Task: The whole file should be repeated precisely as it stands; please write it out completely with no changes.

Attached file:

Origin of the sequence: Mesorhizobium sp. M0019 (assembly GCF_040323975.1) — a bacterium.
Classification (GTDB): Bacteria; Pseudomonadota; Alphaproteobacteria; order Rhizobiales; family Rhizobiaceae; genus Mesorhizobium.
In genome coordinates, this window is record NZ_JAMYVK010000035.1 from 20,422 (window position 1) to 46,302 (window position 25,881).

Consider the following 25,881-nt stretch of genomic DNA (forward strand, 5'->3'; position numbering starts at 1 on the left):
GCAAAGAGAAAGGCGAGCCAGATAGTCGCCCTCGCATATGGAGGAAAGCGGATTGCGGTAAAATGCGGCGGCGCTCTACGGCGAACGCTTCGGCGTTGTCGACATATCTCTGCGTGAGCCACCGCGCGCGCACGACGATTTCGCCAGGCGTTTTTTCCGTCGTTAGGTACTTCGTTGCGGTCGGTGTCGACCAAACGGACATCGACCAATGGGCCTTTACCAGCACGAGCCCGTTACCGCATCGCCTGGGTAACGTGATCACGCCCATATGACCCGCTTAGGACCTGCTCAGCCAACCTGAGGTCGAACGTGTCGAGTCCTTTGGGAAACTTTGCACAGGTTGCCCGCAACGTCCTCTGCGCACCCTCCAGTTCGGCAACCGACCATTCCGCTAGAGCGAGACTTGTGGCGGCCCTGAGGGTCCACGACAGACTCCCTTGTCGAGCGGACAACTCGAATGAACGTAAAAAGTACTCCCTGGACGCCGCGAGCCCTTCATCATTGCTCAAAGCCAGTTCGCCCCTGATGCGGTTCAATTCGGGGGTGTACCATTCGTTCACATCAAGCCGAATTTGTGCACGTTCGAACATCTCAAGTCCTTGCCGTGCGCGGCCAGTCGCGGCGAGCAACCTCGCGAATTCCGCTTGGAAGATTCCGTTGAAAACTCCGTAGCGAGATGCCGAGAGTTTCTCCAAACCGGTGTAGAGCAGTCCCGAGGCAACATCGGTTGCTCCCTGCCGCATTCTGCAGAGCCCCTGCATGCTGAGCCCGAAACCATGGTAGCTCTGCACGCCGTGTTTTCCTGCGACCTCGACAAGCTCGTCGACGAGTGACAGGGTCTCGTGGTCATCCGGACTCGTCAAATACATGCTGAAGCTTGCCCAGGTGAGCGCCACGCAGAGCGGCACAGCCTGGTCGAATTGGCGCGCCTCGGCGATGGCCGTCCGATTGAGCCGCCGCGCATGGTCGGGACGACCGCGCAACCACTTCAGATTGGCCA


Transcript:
Origin of the sequence: Mesorhizobium sp. M0019 (assembly GCF_040323975.1) — a bacterium.
Classification (GTDB): Bacteria; Pseudomonadota; Alphaproteobacteria; order Rhizobiales; family Rhizobiaceae; genus Mesorhizobium.
In genome coordinates, this window is record NZ_JAMYVK010000035.1 from 20,422 (window position 1) to 46,302 (window position 25,881).

Consider the following 25,881-nt stretch of genomic DNA (forward strand, 5'->3'; position numbering starts at 1 on the left):
GCAAAGAGAAAGGCGAGCCAGATAGTCGCCCTCGCATATGGAGGAAAGCGGATTGCGGTAAAATGCGGCGGCGCTCTACGGCGAACGCTTCGGCGTTGTCGACATATCTCTGCGTGAGCCACCGCGCGCGCACGACGATTTCGCCAGGCGTTTTTTCCGTCGTTAGGTACTTCGTTGCGGTCGGTGTCGACCAAACGGACATCGACCAATGGGCCTTTACCAGCACGAGCCCGTTACCGCATCGCCTGGGTAACGTGATCACGCCCATATGACCCGCTTAGGACCTGCTCAGCCAACCTGAGGTCGAACGTGTCGAGTCCTTTGGGAAACTTTGCACAGGTTGCCCGCAACGTCCTCTGCGCACCCTCCAGTTCGGCAACCGACCATTCCGCTAGAGCGAGACTTGTGGCGGCCCTGAGGGTCCACGACAGACTCCCTTGTCGAGCGGACAACTCGAATGAACGTAAAAAGTACTCCCTGGACGCCGCGAGCCCTTCATCATTGCTCAAAGCCAGTTCGCCCCTGATGCGGTTCAATTCGGGGGTGTACCATTCGTTCACATCAAGCCGAATTTGTGCACGTTCGAACATCTCAAGTCCTTGCCGTGCGCGGCCAGTCGCGGCGAGCAACCTCGCGAATTCCGCTTGGAAGATTCCGTTGAAAACTCCGTAGCGAGATGCCGAGAGTTTCTCCAAACCGGTGTAGAGCAGTCCCGAGGCAACATCGGTTGCTCCCTGCCGCATTCTGCAGAGCCCCTGCATGCTGAGCCCGAAACCATGGTAGCTCTGCACGCCGTGTTTTCCTGCGACCTCGACAAGCTCGTCGACGAGTGACAGGGTCTCGTGGTCATCCGGACTCGTCAAATACATGCTGAAGCTTGCCCAGGTGAGCGCCACGCAGAGCGGCACAGCCTGGTCGAATTGGCGCGCCTCGGCGATGGCCGTCCGATTGAGCCGCCGCGCATGGTCGGGACGACCGCGCAACCACTTCAGATTGGCCA